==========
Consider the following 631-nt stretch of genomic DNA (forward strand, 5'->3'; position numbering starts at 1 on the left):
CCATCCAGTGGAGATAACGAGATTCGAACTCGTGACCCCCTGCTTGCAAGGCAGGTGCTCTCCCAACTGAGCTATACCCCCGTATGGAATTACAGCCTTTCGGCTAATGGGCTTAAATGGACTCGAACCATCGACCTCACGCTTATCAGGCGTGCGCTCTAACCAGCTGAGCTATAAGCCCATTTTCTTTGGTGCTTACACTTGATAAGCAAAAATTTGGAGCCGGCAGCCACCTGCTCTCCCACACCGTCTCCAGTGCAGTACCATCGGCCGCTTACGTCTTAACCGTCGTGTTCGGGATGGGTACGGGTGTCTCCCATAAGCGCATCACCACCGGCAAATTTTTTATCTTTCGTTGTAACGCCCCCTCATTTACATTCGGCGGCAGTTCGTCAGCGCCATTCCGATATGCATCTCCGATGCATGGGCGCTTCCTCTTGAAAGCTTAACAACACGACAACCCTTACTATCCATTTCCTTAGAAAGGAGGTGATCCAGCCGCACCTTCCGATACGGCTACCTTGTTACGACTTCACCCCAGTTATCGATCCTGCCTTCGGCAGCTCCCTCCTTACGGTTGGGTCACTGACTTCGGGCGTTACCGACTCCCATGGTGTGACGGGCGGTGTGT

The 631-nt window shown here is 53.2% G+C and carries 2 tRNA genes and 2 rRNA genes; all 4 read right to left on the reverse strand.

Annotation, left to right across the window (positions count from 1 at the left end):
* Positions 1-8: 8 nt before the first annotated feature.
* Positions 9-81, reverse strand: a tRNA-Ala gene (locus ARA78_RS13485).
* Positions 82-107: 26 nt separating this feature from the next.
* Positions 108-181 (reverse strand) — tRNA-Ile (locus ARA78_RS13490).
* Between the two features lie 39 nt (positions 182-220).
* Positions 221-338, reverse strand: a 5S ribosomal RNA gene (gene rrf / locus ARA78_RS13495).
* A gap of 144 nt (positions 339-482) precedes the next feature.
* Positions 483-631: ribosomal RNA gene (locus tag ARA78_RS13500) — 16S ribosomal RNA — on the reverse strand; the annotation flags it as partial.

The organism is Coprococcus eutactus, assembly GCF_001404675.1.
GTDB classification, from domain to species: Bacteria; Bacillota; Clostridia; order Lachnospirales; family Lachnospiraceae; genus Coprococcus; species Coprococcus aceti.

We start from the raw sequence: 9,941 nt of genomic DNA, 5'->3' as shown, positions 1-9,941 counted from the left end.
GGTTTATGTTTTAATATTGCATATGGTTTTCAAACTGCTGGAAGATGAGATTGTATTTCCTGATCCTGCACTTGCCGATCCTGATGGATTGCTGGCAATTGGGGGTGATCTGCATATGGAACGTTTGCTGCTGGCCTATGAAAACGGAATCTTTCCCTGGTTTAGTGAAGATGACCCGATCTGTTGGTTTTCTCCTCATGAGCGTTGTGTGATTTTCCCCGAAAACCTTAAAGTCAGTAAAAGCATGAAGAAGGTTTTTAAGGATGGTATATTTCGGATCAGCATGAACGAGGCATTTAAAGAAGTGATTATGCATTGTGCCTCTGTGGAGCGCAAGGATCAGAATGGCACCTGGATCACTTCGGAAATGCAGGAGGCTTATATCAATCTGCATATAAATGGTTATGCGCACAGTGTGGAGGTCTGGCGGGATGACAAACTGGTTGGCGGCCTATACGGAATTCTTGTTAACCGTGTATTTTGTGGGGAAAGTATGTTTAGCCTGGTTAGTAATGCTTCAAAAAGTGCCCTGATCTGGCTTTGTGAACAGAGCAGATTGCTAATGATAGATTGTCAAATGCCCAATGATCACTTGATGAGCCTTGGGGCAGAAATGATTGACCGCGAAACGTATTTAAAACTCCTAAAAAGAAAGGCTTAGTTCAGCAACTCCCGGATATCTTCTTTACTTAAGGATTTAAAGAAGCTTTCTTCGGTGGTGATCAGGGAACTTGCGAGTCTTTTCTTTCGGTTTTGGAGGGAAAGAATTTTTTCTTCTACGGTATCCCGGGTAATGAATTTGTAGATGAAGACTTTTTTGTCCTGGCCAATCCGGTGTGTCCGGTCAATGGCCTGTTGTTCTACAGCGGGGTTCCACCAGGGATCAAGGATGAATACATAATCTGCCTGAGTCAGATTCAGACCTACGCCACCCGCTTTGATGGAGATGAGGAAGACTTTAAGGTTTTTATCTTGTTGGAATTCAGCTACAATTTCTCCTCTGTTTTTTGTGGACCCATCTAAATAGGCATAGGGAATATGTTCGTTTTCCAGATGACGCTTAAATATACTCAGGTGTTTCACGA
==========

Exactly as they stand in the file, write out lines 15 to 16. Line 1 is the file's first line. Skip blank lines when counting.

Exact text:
We start from the raw sequence: 9,941 nt of genomic DNA, 5'->3' as shown, positions 1-9,941 counted from the left end.
GGTTTATGTTTTAATATTGCATATGGTTTTCAAACTGCTGGAAGATGAGATTGTATTTCCTGATCCTGCACTTGCCGATCCTGATGGATTGCTGGCAATTGGGGGTGATCTGCATATGGAACGTTTGCTGCTGGCCTATGAAAACGGAATCTTTCCCTGGTTTAGTGAAGATGACCCGATCTGTTGGTTTTCTCCTCATGAGCGTTGTGTGATTTTCCCCGAAAACCTTAAAGTCAGTAAAAGCATGAAGAAGGTTTTTAAGGATGGTATATTTCGGATCAGCATGAACGAGGCATTTAAAGAAGTGATTATGCATTGTGCCTCTGTGGAGCGCAAGGATCAGAATGGCACCTGGATCACTTCGGAAATGCAGGAGGCTTATATCAATCTGCATATAAATGGTTATGCGCACAGTGTGGAGGTCTGGCGGGATGACAAACTGGTTGGCGGCCTATACGGAATTCTTGTTAACCGTGTATTTTGTGGGGAAAGTATGTTTAGCCTGGTTAGTAATGCTTCAAAAAGTGCCCTGATCTGGCTTTGTGAACAGAGCAGATTGCTAATGATAGATTGTCAAATGCCCAATGATCACTTGATGAGCCTTGGGGCAGAAATGATTGACCGCGAAACGTATTTAAAACTCCTAAAAAGAAAGGCTTAGTTCAGCAACTCCCGGATATCTTCTTTACTTAAGGATTTAAAGAAGCTTTCTTCGGTGGTGATCAGGGAACTTGCGAGTCTTTTCTTTCGGTTTTGGAGGGAAAGAATTTTTTCTTCTACGGTATCCCGGGTAATGAATTTGTAGATGAAGACTTTTTTGTCCTGGCCAATCCGGTGTGTCCGGTCAATGGCCTGTTGTTCTACAGCGGGGTTCCACCAGGGATCAAGGATGAATACATAATCTGCCTGAGTCAGATTCAGACCTACGCCACCCGCTTTGATGGAGATGAGGAAGACTTTAAGGTTTTTATCTTGTTGGAATTCAGCTACAATTTCTCCTCTGTTTTTTGTGGACCCATCTAAATAGGCATAGGGAATATGTTCGTTTTCCAGATGACGCTTAAATATACTCAGGTGTTTCACGA